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Over the last decade, the explosion of remote work that came as a result of improved technology and the pandemic has allowed an increasing number of people to become digital nomads. 

When looked at more broadly as anyone not required to come into a fixed office but instead moves between different locations such as the home and the coffee shop, the latest estimate shows that there were more than 35 million such workers in the world by the end of 2023 while over half of those come from the United States.

Related: There is a new list of cities that are best for digital nomads

While remote work has also allowed many to move to cheaper places and travel around the world while still bringing in income, working outside of one's home country requires either dual citizenship or work authorization — the global shift toward remote work has pushed many countries to launch specific digital nomad visas to boost their economies and bring in new residents.

Japan is a very popular destination for U.S. tourists. 

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This popular vacation destination will soon have a nomad visa

Spain, Portugal, Indonesia, Malaysia, Costa Rica, Brazil, Latvia and Malta are some of the countries currently offering specific visas for foreigners who want to live there while bringing in income from abroad.

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With the exception of a few, Asian countries generally have stricter immigration laws and were much slower to launch these types of visas that some of the countries with weaker economies had as far back as 2015. As first reported by the Japan Times, the country's Immigration Services Agency ended up making the leap toward a visa for those who can earn more than ¥10 million ($68,300 USD) with income from another country.

The Japanese government has not yet worked out the specifics of how long the visa will be valid for or how much it will cost — public comment on the proposal is being accepted throughout next week.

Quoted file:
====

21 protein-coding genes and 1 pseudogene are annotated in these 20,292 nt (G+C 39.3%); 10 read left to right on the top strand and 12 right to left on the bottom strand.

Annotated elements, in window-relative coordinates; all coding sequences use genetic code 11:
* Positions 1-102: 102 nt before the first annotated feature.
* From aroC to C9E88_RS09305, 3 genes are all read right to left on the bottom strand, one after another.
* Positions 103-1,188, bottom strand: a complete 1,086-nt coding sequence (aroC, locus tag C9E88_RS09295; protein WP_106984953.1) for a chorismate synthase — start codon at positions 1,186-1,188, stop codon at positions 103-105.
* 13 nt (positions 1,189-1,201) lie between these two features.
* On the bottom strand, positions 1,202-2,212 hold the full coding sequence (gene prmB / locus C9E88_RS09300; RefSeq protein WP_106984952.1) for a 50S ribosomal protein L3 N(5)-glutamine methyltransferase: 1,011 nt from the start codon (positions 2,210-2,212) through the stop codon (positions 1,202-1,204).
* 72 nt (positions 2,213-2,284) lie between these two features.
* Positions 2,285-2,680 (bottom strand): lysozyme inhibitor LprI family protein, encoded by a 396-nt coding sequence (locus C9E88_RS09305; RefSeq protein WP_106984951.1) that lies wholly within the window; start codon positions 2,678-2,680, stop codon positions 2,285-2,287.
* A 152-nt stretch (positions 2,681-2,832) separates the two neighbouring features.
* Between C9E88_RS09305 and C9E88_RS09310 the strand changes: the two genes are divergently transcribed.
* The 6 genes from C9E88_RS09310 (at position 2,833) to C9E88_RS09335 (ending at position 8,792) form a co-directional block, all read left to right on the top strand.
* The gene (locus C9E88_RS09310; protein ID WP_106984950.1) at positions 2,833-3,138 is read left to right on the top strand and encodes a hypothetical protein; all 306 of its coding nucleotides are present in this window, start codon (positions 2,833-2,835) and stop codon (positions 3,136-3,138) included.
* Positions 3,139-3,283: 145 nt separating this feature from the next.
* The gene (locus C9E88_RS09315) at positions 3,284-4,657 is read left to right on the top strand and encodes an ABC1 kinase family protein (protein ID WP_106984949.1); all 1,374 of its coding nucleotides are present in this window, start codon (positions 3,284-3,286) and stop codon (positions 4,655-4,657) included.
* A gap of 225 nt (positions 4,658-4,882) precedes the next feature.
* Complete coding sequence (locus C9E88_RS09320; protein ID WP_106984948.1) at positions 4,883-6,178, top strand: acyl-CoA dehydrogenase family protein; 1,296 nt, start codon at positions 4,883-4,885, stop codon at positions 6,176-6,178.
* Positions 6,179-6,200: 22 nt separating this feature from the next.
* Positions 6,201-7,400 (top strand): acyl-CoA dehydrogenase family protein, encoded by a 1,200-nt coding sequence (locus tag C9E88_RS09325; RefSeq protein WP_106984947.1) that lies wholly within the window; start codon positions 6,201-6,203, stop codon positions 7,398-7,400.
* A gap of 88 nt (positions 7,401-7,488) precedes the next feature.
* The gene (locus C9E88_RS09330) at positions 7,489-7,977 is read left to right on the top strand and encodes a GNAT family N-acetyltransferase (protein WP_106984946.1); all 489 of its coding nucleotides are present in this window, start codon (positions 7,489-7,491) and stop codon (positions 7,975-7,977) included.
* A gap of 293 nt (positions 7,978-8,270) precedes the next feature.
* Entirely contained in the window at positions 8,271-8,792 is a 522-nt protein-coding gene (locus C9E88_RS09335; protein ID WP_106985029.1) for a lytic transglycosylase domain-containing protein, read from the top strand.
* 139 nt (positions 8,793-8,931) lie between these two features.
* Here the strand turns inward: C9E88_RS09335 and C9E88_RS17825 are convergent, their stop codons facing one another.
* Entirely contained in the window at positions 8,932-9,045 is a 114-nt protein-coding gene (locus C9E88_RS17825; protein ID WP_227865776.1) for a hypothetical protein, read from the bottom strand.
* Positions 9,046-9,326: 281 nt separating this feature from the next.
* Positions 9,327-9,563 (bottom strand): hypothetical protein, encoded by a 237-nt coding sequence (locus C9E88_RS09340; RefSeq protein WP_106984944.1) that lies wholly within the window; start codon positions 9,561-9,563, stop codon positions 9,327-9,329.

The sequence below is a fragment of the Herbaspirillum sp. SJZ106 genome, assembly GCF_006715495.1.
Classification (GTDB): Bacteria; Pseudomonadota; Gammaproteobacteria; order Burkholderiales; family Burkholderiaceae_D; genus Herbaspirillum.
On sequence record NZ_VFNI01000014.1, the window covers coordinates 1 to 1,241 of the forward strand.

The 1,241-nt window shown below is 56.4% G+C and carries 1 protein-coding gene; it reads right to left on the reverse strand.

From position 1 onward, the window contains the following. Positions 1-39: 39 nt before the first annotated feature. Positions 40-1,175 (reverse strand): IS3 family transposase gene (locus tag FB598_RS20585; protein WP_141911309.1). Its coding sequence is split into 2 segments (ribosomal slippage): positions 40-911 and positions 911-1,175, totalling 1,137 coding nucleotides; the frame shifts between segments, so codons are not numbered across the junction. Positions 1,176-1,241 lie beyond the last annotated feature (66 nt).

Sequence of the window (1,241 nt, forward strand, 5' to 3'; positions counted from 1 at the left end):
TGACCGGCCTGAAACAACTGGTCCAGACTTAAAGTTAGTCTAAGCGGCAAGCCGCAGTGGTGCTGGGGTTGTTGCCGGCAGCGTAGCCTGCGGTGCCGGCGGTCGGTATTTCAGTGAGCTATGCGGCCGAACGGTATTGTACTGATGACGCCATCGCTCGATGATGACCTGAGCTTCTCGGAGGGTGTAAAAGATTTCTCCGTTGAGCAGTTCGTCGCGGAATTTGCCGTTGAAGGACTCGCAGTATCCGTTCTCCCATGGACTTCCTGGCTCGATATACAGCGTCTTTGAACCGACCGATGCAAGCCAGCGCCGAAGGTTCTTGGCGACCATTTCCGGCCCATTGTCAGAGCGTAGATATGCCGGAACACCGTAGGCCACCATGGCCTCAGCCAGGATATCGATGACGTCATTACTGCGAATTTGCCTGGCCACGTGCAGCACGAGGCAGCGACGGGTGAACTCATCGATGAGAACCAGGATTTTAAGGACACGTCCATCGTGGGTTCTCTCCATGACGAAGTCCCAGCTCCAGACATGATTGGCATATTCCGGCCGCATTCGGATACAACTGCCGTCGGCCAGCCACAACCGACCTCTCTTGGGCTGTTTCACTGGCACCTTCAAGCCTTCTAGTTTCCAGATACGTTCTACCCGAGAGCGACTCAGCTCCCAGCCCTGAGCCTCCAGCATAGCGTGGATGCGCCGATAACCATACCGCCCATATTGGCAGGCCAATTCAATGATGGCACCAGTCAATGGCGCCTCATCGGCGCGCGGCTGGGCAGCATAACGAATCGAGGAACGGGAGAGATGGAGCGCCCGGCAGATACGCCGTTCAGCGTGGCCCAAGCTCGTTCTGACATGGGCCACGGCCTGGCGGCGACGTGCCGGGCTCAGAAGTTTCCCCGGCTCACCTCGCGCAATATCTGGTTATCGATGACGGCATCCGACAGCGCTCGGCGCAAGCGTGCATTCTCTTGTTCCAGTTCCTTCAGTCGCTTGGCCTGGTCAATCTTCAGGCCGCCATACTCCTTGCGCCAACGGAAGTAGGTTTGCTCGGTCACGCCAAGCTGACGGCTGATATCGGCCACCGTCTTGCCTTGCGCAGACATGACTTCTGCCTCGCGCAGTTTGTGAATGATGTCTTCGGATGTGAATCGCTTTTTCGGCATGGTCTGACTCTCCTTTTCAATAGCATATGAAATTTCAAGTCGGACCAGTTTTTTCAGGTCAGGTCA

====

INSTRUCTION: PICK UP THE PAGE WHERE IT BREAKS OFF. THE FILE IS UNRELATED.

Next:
That said, early reports say the visa will be shorter than the typical digital nomad option that allows foreigners to live in a country for several years. The visa will reportedly be valid for six months or slightly longer but still no more than a year — along with the ability to work, this allows some to stay beyond the 90-day tourist period typically afforded to those from countries with visa-free agreements.

'Not be given a residence card of residence certificate'

While one will be able to reapply for the visa after the time runs out, this can only be done by exiting the country and being away for six months before coming back again — becoming a permanent resident on the pathway to citizenship is an entirely different process with much more strict requirements.

"Those living in Japan with the digital nomad visa will not be given a residence card or a residence certificate, which provide access to certain government benefits," reports the news outlet. "The visa cannot be renewed and must be reapplied for, with this only possible six months after leaving the countr

The visa will reportedly start in March and also allow holders to bring their spouses and families with them. To start using the visa, holders will also need to purchase private health insurance from their home country while taxes on any money one earns will also need to be paid through one's home country.